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How do cucumbers get salmonella?

The Food and Drug Administration announced a recall of cucumbers possibly contaminated with salmonella that originated in Florida and sold in 14 states, including New York.

Cucumbers distributed by Fresh Start Produce Sales Inc. in Delray, Florida, said it is recalling cucumbers shipped to 14 states between May 17 and 24, including New York, New Jersey and Pennsylvania.

According to USA Today, the recall was issued after the Pennsylvania Department of Agriculture alerted the produce company that one of their products tested positive for the bacteria. The FDA said it was testing the affected products to see if there are links to other salmonella outbreaks across the country in the past month, including cream cheese, backyard poultry, some tea brands and spices.

The FDA said the recalled cucumbers are dark green, approximately 1.5-2.0 inches in diameter and 5-9 inches long. Mini cucumbers and English cucumbers were not included.

The CDC says about 1.35 million salmonella infections occur in the United States each year. More than 26,000 of these lead to hospital admissions and more than 400 people die every year from the bacteria.

How can cucumbers get salmonella?

Although raw meat, poultry and dairy products are most commonly linked to salmonella, Mayo Clinic says any edible product, even water, can lead to salmonella if contaminated.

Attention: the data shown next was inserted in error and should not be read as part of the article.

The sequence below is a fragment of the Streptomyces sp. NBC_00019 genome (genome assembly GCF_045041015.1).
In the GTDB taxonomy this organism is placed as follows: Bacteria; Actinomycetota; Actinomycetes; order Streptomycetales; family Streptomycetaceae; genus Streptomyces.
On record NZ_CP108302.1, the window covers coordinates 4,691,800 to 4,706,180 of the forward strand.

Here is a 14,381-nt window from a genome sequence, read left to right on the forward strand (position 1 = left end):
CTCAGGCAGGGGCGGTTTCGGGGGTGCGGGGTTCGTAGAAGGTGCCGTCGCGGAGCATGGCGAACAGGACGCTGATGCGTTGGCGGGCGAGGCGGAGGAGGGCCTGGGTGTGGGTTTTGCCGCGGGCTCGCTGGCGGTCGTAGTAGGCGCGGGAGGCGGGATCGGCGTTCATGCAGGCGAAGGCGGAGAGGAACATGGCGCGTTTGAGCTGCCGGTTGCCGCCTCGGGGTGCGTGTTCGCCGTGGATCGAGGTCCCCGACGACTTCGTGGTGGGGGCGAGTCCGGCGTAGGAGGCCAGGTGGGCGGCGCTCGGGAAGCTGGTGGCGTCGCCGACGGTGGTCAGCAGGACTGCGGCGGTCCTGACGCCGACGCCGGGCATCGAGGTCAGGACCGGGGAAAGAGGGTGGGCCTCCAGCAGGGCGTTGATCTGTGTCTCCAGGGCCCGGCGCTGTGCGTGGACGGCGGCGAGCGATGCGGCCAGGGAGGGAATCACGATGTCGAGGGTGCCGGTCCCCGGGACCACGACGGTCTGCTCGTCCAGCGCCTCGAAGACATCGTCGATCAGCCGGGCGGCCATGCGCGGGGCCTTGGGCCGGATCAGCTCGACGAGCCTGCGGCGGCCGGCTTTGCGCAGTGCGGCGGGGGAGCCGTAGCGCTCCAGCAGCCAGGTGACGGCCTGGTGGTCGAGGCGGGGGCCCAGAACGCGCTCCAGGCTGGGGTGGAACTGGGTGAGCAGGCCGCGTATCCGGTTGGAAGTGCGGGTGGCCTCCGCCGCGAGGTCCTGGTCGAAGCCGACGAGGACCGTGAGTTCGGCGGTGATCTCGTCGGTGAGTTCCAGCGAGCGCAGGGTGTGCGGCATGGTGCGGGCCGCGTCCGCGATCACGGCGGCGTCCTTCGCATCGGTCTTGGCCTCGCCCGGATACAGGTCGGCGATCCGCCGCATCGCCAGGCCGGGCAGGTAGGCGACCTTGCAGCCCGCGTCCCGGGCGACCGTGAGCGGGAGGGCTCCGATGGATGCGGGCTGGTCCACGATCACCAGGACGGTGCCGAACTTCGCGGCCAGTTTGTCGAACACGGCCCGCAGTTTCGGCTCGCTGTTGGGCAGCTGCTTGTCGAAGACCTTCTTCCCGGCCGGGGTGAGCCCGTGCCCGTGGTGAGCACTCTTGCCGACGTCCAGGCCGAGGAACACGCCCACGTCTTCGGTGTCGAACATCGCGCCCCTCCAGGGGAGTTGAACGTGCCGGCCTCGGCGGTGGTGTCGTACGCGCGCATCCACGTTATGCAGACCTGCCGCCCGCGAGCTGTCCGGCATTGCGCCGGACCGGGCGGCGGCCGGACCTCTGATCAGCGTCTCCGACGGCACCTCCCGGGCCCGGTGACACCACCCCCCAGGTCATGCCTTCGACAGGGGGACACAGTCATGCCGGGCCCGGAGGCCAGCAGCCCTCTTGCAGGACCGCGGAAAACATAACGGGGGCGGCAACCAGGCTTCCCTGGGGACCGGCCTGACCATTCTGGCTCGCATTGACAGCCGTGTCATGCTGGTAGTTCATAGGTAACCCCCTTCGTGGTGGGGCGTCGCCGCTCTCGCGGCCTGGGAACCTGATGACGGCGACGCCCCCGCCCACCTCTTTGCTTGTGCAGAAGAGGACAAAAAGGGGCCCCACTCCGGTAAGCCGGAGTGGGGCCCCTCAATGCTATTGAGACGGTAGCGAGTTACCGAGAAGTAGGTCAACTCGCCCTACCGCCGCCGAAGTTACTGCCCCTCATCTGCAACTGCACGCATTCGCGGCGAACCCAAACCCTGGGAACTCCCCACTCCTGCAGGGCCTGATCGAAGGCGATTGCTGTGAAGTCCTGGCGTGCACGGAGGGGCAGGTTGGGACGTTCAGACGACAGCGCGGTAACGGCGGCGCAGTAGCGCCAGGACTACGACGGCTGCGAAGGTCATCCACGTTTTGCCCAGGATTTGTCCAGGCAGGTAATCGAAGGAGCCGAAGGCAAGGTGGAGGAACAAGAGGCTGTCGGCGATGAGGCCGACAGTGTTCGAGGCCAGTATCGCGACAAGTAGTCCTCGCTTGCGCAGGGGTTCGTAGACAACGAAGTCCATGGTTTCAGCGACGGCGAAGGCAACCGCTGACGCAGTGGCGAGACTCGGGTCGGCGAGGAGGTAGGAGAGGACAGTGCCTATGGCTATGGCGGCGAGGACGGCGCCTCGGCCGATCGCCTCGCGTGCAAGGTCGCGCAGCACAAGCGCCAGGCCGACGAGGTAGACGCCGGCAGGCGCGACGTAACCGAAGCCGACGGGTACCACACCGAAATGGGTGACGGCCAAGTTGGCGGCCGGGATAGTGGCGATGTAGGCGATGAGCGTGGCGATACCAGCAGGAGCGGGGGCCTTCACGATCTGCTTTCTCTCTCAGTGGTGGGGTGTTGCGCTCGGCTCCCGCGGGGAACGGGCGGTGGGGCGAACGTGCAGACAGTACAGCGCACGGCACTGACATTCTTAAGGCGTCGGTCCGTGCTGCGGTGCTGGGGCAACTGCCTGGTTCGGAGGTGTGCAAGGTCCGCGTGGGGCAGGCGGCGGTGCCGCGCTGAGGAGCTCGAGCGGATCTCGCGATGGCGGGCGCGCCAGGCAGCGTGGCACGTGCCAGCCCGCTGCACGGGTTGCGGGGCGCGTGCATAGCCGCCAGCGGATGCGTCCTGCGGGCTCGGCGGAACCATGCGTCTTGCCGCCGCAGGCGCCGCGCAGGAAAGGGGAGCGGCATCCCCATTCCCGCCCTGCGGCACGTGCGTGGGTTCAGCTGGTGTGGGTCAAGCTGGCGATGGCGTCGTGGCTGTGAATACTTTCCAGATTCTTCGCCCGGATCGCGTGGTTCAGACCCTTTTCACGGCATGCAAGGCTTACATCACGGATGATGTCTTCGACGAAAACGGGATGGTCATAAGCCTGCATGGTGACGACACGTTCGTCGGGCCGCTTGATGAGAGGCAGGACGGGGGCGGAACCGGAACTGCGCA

Salmonella bacteria live in the intestines of people, animals and birds. A food or water product can become contaminated if the product comes into contact with contaminated feces.

In the case of cucumbers, the Mayo Clinic says the produce can be contaminated if the water used to irrigate or wash the crops is contaminated with infected feces. Contamination of produce can also occur when juices from contaminated raw meat and poultry come into contact with vegetables or fruit.

A study from Rutgers University found that salmonella bacteria can survive for up to seven days on the surface of cucumbers stored at 7 and 21 degrees Celsius, regardless of whether the vegetable has been treated with or without wax.

The FDA said consumers should check with their local grocery stores to see if the recalled products were sold in those stores, but the organization said it was “unlikely” the products made it onto shelves.

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